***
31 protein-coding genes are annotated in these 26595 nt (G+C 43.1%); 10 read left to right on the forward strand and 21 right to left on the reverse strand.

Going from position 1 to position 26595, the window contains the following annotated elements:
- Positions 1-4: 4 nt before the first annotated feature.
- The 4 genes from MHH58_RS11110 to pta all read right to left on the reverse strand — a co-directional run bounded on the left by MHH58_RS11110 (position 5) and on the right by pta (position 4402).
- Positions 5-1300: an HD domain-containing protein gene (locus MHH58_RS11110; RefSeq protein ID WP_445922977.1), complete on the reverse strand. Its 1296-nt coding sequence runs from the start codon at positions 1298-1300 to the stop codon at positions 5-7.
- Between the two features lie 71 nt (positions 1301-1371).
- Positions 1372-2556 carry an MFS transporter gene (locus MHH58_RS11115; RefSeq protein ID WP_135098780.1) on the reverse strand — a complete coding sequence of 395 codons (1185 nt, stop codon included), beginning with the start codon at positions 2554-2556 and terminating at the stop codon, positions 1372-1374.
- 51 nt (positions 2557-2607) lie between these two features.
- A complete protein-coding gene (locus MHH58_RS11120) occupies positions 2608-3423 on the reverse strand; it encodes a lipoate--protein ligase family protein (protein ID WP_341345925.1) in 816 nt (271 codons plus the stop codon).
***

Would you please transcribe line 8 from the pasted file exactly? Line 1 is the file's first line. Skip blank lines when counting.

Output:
- 51 nt (positions 2557-2607) lie between these two features.